“We need this ASAP.”

There is no doubt in my mind you’ve heard this at least once, twice, or six hundred times. Your client, boss or other stakeholder says this has got to be done now, immediately. And in most cases, the team members just shrug their shoulders and roll with it.

But rolling with it is not only counterproductive, it’s dangerous.

You’re not doing anyone a favor by agreeing to something you know can’t be done — and you are most definitely painting a target on your back if you do so. Not only will the blame fall to you, but your reward for accepting the assignment will be yet another project with another unrealistic deadline.

And another.

And another.


A cautionary tale: mission impossible

Many years back, a colleague relayed the following story to me:

“I was partnering with an IT firm, working with a large financial services client. The IT firm was handling all aspects of design & build; I was on board as a consultant. The entire 6-month project was a case study in unrealistic deadlines! During that time we had dozens of conversations that went like this:

CEO: How long will it take to make this feature list reality?

PM: This is a long, complex list. We need 14 months, at bare minimum. To be honest, we don’t even know if your current IT environment will support half of this. And we don’t have the experience or expertise necessary for this functionality.

CEO: WHAT!?! No. No way we can wait that long. This has to be live in six months. The staff will have to step up their game.

PM: OK. 

The Project Manager immediately bowed to political pressure, despite the fact that (a) the delivery date was a logistical impossibility and (b) absolutely nothing in that exchange of words made the CEO’s six-month mandate any more doable. When that deadline wasn’t met, the project ended in disaster. My partner firm was fired, and the resulting bad blood was hard on everyone.”

Some of you are shocked, and some of you are laughing knowingly. This happens more often than any of us would care to admit.

In the last three decades I’ve seen this play out more times than I can count. Ridiculous project deadlines are part and parcel of any kind of product design or development process. Here’s the thing, though: people always seem to know when they want something, but very rarely do they really know why that date is important.

All they know is that they are pressured to deliver yesterday — and they’re scrambling to either get it done or pass that pressure off to someone else.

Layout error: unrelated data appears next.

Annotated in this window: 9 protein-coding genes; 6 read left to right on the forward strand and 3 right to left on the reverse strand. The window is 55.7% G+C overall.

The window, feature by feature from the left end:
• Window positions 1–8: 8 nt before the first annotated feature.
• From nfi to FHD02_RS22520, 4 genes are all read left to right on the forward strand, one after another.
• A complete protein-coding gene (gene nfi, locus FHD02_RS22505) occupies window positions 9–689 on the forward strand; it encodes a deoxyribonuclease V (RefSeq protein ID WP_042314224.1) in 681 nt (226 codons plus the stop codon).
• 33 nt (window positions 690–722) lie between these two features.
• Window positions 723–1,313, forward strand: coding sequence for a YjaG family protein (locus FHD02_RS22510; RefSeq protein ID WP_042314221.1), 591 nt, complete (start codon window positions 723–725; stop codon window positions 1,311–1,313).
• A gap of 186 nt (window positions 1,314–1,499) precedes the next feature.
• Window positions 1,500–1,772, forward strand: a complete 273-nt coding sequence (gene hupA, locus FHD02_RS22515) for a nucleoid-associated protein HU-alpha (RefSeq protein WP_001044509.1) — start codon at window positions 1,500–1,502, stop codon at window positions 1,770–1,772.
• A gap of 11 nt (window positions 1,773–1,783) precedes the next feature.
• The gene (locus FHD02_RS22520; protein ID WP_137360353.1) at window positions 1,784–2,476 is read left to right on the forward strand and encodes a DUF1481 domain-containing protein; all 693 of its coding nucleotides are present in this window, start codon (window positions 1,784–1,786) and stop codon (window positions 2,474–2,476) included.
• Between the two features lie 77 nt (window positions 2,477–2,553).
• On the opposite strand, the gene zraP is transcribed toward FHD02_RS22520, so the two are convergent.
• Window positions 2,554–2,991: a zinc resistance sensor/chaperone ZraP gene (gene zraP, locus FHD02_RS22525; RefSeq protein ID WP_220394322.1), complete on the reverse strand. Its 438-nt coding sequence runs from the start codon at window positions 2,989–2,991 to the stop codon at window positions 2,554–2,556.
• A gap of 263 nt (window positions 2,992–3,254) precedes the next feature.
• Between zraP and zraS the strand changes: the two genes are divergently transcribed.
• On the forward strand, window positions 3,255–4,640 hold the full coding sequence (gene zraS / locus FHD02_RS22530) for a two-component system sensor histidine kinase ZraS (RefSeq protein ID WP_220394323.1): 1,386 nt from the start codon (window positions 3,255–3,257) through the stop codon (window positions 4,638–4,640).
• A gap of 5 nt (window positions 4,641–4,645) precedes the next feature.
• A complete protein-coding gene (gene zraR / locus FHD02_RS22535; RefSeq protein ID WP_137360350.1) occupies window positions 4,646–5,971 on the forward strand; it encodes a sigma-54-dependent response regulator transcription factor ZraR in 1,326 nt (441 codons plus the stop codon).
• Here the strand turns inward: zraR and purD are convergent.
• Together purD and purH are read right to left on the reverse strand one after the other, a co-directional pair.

Four questions that combat unrealistic deadlines

So when you’re in this situation, in my colleague’s shoes or the Project Manager’s shoes, be smart and work to negotiate a more realistic outcome. There are four questions you can (and should) ask that almost always stop this runaway train in its tracks:

  1. What happens if we don’t deliver until (insert realistic date)? You’re trying to find out whether the proposed schedule is actually driven by an event or consequence, instead of personal fear or desire.
  2. Which features and functions have to be in place by then? More often than not, everyone will come to the realization that only certain things have to be accomplished in the initial time frame. And that having those features will  relieve the pressure driving the date.
  3. Can we hire help, or get the IT (or Marketing or…) folks to help out? You’re making the case that something has to give: time, money and/ or resources.
  4. Does it have to run on all platforms/browsers? Consistency across platforms can be sacrificed (within reason) in a compressed time frame.

Can I guarantee that this works every time?


Sometimes you’ll be dealing with unreasonable people; that’s life. But I do know that this approach tends to turn unrealistic deadlines into reasonable goals that everyone feels can be met, more often than not.

In many cases, the real problem is that everyone’s afraid to speak up. But I will guarantee you that not asking these questions almost guarantees you’ll be stuck in the no-win hell of ASAP.

In closing, I’d like to share something I heard a consultant say almost a decade ago, and which I repeat to anyone who will listen (and some who won’t). It’s always stuck with me, because it’s one of the best pieces of advice I’ve ever received:

Silence equals agreement.

If you say nothing about something you think is not possible, or that you believe is dangerous, you are not only agreeing that it’s the right thing to do — you are also agreeing to DO it.

. . . . . . . . . . . . . . . .

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